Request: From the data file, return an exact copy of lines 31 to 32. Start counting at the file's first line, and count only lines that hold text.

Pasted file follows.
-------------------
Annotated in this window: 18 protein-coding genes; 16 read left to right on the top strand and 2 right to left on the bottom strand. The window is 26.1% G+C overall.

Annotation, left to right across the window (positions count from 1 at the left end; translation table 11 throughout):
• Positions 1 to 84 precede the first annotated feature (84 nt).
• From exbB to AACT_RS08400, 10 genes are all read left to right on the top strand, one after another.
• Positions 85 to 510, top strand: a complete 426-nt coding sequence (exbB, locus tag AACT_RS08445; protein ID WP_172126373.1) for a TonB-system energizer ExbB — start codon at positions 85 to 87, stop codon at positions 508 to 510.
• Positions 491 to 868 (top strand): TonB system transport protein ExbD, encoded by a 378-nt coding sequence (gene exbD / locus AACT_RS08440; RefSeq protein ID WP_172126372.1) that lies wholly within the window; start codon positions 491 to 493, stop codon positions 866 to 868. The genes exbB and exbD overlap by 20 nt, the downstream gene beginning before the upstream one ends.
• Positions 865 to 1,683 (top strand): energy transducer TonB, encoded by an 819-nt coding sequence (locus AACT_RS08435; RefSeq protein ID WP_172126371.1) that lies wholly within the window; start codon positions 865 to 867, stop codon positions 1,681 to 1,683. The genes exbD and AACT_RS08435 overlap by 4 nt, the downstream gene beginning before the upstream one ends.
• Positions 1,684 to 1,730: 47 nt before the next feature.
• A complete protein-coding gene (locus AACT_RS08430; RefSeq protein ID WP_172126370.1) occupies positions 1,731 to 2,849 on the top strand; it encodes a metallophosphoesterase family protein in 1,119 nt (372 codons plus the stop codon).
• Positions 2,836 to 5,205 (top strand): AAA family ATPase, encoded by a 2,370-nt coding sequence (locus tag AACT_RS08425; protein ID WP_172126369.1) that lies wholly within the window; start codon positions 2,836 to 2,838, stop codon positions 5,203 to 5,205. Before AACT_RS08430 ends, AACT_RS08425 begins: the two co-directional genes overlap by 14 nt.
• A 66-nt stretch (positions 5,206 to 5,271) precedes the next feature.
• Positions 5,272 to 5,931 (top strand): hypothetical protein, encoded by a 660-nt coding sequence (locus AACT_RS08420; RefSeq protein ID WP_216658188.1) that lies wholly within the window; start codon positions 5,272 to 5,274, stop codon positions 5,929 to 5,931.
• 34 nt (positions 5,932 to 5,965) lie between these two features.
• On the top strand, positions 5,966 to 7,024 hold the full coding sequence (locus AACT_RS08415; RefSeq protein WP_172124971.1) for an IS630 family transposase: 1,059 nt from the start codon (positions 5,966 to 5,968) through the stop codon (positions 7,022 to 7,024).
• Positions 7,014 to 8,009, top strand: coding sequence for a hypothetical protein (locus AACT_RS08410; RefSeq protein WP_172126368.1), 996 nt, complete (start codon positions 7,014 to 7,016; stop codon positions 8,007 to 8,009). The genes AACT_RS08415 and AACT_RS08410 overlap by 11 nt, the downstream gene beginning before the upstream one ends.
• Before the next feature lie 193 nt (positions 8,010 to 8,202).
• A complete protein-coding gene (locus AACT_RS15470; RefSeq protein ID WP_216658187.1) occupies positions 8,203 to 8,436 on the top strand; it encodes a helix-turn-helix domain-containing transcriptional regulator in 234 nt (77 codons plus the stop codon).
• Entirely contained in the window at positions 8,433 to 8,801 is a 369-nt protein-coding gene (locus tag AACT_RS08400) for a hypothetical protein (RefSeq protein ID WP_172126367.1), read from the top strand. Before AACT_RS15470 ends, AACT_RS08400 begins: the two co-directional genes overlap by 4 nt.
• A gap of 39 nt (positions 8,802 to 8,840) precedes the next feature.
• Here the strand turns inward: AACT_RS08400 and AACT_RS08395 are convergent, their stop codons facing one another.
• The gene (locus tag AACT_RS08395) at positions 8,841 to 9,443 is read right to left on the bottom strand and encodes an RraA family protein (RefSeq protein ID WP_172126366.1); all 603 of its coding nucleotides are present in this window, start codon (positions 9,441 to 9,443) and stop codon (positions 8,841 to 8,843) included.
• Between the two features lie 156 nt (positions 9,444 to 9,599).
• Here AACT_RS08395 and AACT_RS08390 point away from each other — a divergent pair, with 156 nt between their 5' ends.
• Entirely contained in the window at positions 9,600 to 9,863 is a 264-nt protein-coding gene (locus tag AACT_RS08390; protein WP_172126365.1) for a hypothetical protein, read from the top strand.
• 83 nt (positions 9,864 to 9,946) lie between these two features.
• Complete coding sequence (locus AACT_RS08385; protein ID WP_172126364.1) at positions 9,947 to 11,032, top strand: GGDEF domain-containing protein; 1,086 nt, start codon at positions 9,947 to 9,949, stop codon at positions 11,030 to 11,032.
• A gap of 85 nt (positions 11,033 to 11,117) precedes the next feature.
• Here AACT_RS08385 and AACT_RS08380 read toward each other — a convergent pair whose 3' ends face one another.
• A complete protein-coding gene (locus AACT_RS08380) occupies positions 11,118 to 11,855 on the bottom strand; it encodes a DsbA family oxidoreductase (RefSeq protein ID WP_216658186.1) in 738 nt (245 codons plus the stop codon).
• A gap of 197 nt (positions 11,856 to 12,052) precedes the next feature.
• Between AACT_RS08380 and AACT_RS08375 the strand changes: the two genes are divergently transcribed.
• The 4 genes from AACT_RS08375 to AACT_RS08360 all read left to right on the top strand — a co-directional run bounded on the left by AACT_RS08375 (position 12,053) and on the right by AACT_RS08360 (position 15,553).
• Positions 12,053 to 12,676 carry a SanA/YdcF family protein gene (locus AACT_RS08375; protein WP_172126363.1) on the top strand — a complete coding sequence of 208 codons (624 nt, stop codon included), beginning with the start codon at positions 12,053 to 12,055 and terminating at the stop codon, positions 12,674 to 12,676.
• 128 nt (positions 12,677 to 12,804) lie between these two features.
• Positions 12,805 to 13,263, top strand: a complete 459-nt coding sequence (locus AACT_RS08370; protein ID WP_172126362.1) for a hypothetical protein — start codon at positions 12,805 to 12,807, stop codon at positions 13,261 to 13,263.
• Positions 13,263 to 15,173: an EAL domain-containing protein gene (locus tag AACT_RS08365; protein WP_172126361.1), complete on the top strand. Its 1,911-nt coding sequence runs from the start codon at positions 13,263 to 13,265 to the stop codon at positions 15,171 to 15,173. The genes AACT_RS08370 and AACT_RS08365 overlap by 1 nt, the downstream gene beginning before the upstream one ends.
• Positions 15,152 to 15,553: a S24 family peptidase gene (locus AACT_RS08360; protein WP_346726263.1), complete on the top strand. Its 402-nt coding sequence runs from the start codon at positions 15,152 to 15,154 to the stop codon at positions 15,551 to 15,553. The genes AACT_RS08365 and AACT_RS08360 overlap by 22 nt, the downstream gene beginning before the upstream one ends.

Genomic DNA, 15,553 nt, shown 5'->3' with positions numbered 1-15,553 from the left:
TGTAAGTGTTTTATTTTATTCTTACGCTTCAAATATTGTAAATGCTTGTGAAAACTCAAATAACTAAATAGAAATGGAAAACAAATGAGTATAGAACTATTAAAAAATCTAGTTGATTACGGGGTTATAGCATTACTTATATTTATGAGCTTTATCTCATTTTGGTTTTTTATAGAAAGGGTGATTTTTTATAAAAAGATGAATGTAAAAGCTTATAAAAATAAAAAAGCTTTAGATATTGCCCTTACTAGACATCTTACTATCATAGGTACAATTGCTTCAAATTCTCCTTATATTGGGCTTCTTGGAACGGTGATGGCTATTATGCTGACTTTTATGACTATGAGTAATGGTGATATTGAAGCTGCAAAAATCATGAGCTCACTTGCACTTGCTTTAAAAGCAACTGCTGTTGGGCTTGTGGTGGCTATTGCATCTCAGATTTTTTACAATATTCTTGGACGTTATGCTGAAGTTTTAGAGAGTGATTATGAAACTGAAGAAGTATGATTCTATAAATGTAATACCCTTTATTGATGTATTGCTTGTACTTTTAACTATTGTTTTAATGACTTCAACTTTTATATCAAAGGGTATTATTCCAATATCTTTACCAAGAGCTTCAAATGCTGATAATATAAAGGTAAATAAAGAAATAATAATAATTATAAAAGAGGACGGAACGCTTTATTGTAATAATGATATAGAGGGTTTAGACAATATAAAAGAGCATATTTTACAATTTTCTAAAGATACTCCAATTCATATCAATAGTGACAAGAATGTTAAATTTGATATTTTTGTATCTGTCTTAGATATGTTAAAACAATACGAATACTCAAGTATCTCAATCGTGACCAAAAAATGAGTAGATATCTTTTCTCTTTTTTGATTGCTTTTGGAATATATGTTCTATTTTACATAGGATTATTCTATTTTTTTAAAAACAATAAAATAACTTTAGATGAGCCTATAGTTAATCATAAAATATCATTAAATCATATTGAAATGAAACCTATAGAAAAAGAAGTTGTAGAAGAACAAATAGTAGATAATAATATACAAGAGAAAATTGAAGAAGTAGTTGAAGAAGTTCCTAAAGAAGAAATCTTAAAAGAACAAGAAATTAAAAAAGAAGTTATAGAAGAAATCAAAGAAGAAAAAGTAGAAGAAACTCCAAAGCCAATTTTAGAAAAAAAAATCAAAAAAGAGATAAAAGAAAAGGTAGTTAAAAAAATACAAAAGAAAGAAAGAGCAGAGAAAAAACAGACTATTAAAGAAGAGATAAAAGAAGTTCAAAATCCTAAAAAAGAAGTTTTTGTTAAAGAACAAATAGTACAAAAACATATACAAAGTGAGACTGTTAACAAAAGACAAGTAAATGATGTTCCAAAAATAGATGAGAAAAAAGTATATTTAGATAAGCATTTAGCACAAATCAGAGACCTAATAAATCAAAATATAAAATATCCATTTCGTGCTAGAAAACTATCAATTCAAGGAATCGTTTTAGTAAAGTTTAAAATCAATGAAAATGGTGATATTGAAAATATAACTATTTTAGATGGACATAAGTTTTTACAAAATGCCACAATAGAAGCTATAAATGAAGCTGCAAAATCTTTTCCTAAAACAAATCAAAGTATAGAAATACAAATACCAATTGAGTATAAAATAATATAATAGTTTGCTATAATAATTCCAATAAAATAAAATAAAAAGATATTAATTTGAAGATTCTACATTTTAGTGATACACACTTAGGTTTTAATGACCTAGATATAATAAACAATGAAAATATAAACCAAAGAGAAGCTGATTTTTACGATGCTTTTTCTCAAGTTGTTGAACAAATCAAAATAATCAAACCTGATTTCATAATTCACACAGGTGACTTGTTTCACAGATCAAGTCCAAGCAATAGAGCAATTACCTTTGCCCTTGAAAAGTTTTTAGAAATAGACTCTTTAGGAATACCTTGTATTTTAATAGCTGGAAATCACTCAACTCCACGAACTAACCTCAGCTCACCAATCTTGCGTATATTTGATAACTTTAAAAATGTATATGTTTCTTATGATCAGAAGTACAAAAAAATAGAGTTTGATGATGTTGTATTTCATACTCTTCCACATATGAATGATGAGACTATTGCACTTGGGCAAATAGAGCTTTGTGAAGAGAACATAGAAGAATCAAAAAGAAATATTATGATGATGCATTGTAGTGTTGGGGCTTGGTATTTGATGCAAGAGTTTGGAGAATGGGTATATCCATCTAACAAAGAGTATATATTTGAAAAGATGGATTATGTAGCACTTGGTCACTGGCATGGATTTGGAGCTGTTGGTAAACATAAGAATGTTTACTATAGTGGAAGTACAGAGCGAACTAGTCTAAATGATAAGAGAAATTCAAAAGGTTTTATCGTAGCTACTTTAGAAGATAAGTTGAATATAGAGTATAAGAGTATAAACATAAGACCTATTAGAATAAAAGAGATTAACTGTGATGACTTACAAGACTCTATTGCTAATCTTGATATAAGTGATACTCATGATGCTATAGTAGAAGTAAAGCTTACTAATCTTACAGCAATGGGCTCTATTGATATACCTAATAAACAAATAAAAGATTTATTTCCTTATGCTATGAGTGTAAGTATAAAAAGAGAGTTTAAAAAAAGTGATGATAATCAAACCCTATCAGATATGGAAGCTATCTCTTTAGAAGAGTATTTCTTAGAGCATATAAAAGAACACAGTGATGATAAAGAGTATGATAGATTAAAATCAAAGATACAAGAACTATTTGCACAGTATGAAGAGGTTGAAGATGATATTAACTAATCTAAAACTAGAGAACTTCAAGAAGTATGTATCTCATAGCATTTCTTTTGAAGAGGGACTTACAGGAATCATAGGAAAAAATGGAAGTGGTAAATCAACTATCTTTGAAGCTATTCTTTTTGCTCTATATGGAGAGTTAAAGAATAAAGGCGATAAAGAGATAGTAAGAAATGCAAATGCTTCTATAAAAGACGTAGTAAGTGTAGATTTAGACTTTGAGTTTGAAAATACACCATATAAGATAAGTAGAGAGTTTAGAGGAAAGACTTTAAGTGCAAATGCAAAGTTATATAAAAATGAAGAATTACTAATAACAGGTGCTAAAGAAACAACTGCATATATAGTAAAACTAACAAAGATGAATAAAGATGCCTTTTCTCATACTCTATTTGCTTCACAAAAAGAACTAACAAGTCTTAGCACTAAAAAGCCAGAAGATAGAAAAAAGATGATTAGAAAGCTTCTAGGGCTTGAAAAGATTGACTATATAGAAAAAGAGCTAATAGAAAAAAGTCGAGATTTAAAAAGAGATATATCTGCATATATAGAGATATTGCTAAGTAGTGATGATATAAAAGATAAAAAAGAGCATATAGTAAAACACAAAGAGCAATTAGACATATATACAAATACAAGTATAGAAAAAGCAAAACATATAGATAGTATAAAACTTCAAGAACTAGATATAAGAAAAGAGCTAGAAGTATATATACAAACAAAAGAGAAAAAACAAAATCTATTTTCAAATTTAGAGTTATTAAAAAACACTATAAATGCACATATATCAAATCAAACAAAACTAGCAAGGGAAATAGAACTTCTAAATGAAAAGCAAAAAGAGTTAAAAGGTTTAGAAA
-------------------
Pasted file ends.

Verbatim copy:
• Between AACT_RS08380 and AACT_RS08375 the strand changes: the two genes are divergently transcribed.
• The 4 genes from AACT_RS08375 to AACT_RS08360 all read left to right on the top strand — a co-directional run bounded on the left by AACT_RS08375 (position 12,053) and on the right by AACT_RS08360 (position 15,553).